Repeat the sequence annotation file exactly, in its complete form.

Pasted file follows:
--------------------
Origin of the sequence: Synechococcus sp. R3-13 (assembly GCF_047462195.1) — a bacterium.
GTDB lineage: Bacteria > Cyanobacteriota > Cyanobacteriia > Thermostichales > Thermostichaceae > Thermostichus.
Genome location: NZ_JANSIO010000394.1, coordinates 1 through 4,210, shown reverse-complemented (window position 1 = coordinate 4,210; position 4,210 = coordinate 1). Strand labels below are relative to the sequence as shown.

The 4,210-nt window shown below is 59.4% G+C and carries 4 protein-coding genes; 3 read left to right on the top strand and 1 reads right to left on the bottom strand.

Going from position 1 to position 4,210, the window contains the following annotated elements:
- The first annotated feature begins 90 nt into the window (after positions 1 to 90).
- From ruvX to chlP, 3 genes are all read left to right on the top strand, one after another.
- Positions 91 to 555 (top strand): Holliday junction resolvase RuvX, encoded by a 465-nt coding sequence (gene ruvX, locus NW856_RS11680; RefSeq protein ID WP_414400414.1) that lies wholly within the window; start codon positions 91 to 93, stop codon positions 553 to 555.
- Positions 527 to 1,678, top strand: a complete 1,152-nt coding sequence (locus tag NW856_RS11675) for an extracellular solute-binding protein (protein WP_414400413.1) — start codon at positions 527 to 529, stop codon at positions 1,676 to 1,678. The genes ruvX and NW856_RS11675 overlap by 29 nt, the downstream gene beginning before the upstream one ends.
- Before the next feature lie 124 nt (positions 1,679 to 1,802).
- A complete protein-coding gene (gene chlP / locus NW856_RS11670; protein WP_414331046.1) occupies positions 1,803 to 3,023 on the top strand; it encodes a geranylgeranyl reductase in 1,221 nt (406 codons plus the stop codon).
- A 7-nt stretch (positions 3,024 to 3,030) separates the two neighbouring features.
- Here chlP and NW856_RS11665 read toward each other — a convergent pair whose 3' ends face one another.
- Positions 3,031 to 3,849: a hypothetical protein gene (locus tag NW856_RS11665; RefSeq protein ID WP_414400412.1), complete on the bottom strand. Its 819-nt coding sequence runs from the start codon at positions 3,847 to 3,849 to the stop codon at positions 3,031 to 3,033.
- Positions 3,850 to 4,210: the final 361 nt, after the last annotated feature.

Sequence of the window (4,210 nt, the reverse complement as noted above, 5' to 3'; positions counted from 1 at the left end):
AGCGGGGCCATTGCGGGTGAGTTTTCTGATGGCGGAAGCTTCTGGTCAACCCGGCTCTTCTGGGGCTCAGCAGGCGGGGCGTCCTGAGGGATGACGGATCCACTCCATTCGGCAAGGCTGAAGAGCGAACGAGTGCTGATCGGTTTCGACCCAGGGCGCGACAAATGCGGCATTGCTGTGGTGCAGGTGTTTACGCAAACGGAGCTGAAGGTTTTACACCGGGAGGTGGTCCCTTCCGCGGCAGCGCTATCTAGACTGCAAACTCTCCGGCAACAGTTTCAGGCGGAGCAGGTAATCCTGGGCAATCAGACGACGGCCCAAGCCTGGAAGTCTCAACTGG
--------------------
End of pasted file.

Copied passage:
Origin of the sequence: Synechococcus sp. R3-13 (assembly GCF_047462195.1) — a bacterium.
GTDB lineage: Bacteria > Cyanobacteriota > Cyanobacteriia > Thermostichales > Thermostichaceae > Thermostichus.
Genome location: NZ_JANSIO010000394.1, coordinates 1 through 4,210, shown reverse-complemented (window position 1 = coordinate 4,210; position 4,210 = coordinate 1). Strand labels below are relative to the sequence as shown.

The 4,210-nt window shown below is 59.4% G+C and carries 4 protein-coding genes; 3 read left to right on the top strand and 1 reads right to left on the bottom strand.

Going from position 1 to position 4,210, the window contains the following annotated elements:
- The first annotated feature begins 90 nt into the window (after positions 1 to 90).
- From ruvX to chlP, 3 genes are all read left to right on the top strand, one after another.
- Positions 91 to 555 (top strand): Holliday junction resolvase RuvX, encoded by a 465-nt coding sequence (gene ruvX, locus NW856_RS11680; RefSeq protein ID WP_414400414.1) that lies wholly within the window; start codon positions 91 to 93, stop codon positions 553 to 555.
- Positions 527 to 1,678, top strand: a complete 1,152-nt coding sequence (locus tag NW856_RS11675) for an extracellular solute-binding protein (protein WP_414400413.1) — start codon at positions 527 to 529, stop codon at positions 1,676 to 1,678. The genes ruvX and NW856_RS11675 overlap by 29 nt, the downstream gene beginning before the upstream one ends.
- Before the next feature lie 124 nt (positions 1,679 to 1,802).
- A complete protein-coding gene (gene chlP / locus NW856_RS11670; protein WP_414331046.1) occupies positions 1,803 to 3,023 on the top strand; it encodes a geranylgeranyl reductase in 1,221 nt (406 codons plus the stop codon).
- A 7-nt stretch (positions 3,024 to 3,030) separates the two neighbouring features.
- Here chlP and NW856_RS11665 read toward each other — a convergent pair whose 3' ends face one another.
- Positions 3,031 to 3,849: a hypothetical protein gene (locus tag NW856_RS11665; RefSeq protein ID WP_414400412.1), complete on the bottom strand. Its 819-nt coding sequence runs from the start codon at positions 3,847 to 3,849 to the stop codon at positions 3,031 to 3,033.
- Positions 3,850 to 4,210: the final 361 nt, after the last annotated feature.

Sequence of the window (4,210 nt, the reverse complement as noted above, 5' to 3'; positions counted from 1 at the left end):
AGCGGGGCCATTGCGGGTGAGTTTTCTGATGGCGGAAGCTTCTGGTCAACCCGGCTCTTCTGGGGCTCAGCAGGCGGGGCGTCCTGAGGGATGACGGATCCACTCCATTCGGCAAGGCTGAAGAGCGAACGAGTGCTGATCGGTTTCGACCCAGGGCGCGACAAATGCGGCATTGCTGTGGTGCAGGTGTTTACGCAAACGGAGCTGAAGGTTTTACACCGGGAGGTGGTCCCTTCCGCGGCAGCGCTATCTAGACTGCAAACTCTCCGGCAACAGTTTCAGGCGGAGCAGGTAATCCTGGGCAATCAGACGACGGCCCAAGCCTGGAAGTCTCAACTGG